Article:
About getting fitness information online...

Many of my personal training clients are office workers. I know that some of them get fitness information online, but how much of that information is good? I was browsing through a few subreddits on popular site reddit.com for about 15 minutes today and came across a great deal of bad fitness there as well. I also find some popular men's and women's magazines that get it all wrong, despite their intentions.

So how do you wade through the huge amount of information online and weed out the good from the bad? I have a few tips:

1) Understand the context of the information you're searching for and adjust the application of that material based on your individual situation.
If you're researching the current Mr. Olympia Phil Heath and decide to do the same exercise program he uses, you will end up very injured. Phil has been doing what he does for a very long time and has a lot of pharmaceutical assistance. He has had time for his muscles, bones and connective tissues to adapt to the extreme stresses he places on them and his nervous system is adapted to insane amounts of intense training. He does this for a living and you (probably) don't.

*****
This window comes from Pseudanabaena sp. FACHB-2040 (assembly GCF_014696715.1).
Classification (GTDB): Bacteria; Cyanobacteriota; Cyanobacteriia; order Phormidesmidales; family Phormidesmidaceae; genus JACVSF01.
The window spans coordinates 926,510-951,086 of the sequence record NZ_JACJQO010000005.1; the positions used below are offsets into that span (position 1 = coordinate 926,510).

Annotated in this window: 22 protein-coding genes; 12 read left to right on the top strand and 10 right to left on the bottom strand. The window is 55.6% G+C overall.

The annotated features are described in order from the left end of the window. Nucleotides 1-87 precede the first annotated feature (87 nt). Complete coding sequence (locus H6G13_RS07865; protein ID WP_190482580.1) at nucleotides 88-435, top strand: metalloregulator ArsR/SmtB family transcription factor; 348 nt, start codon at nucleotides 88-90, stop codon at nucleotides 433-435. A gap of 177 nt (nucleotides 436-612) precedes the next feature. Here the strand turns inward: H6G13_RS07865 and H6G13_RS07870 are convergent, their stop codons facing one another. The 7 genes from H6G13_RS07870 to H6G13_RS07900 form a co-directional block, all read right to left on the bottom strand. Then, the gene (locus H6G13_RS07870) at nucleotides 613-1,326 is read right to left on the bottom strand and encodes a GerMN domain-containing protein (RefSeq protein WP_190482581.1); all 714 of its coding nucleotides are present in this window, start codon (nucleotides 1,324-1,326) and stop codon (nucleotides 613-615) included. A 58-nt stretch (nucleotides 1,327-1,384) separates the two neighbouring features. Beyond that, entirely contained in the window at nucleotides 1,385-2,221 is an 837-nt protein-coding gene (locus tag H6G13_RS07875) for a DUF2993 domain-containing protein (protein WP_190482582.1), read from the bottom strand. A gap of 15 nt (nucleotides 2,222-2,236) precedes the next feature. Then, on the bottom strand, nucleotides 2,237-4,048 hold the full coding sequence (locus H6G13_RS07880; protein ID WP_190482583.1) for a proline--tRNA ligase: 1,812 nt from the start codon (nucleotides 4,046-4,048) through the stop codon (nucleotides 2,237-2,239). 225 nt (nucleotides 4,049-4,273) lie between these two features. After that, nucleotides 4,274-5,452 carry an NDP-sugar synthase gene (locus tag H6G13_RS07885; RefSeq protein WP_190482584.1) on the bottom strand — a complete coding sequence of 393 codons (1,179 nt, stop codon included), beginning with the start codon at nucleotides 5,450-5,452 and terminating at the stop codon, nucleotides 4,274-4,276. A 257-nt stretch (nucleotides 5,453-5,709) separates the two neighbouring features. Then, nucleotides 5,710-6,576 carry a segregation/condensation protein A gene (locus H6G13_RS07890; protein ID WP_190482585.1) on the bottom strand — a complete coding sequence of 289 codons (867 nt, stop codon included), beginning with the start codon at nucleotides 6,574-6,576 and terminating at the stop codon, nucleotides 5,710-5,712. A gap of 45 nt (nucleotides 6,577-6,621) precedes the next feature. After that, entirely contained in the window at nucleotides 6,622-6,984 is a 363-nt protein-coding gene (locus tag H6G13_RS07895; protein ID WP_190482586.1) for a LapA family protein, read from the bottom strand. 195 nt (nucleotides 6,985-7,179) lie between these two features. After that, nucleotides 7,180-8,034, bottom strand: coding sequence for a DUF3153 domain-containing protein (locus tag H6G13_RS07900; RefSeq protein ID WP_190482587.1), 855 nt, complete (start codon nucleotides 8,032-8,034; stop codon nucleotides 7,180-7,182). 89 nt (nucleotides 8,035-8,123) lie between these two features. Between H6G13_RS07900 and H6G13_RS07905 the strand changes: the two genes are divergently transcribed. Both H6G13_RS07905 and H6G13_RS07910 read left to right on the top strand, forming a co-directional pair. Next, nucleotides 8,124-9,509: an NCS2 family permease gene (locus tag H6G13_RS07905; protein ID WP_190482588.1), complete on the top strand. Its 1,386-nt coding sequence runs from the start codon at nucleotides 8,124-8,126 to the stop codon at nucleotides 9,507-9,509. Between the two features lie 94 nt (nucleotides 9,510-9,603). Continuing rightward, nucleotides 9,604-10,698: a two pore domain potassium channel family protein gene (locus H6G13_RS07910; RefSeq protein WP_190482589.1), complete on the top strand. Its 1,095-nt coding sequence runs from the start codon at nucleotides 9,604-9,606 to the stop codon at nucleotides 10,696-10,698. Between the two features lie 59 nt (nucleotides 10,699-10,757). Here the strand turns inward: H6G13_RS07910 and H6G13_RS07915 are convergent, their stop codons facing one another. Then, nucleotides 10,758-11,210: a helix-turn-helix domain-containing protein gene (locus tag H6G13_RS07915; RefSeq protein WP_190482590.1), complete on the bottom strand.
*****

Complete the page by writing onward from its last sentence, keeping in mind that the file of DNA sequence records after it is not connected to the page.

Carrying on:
2) Reject Supplements or protocols that claim to "cleanse" or "detoxify" you. They are inherently deceptive. Your body is self-cleaning. The only things you can do to detoxify is to avoid toxins in your food and drinks, eat organic food from farms and not processed food from factories. Drink plenty of clean, filtered water. Popular fasts like the "Master Cleanse" claim to cleanse your body and kickstart your metabolism. In reality they are unhealthy because you're not getting the two essential macronutrients, fat and protein. The result of this are not a cleaner or leaner body. Your metabolism slows to a crawl. Your blood sugar dips and spikes. Instead of burning fat your body starts squirting out lots of cortisol, a stress hormone that causes you to retain fat around your midsection. Then your body starts breaking down your muscle to retrieve protein instead of getting it from your diet. Your brain, connective tissues like ligaments and tendons and the meniscus in your knees and discs in your back are all made from fat you ingest. Enough said?

3) Check the sources - If the article or site is talking about research studies, do they provide links? Are these links to peer-reviewed medical journals? Don't trust wild claims about information from scientific studies if those studies aren't provided or if the author is unable to provide them if you ask. Anyone giving fitness information online should have credentials to back it up or be able to point you to those studies to show they have read them.

4) If it sounds too good to be true, it probably is. How does it hold up on further investigation? Over time? This is specifically for ridiculous things like "The Cookie Diet". C'mon? Really? This is also true for weightloss programs that help you lose weight without exercise. This isn't doing you any favors and it doesn't take into account the loss of muscle you experience trying to lose weight without resistance training. Who wants to lose muscle?